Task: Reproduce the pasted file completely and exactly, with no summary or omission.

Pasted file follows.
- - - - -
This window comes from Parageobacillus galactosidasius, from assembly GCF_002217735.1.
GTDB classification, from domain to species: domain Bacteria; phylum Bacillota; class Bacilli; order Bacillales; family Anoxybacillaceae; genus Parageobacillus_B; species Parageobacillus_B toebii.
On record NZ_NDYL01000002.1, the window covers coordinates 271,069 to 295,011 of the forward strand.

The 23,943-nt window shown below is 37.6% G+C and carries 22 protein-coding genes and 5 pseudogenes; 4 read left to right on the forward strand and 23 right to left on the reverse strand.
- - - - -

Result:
This window comes from Parageobacillus galactosidasius, from assembly GCF_002217735.1.
GTDB classification, from domain to species: domain Bacteria; phylum Bacillota; class Bacilli; order Bacillales; family Anoxybacillaceae; genus Parageobacillus_B; species Parageobacillus_B toebii.
On record NZ_NDYL01000002.1, the window covers coordinates 271,069 to 295,011 of the forward strand.

The 23,943-nt window shown below is 37.6% G+C and carries 22 protein-coding genes and 5 pseudogenes; 4 read left to right on the forward strand and 23 right to left on the reverse strand.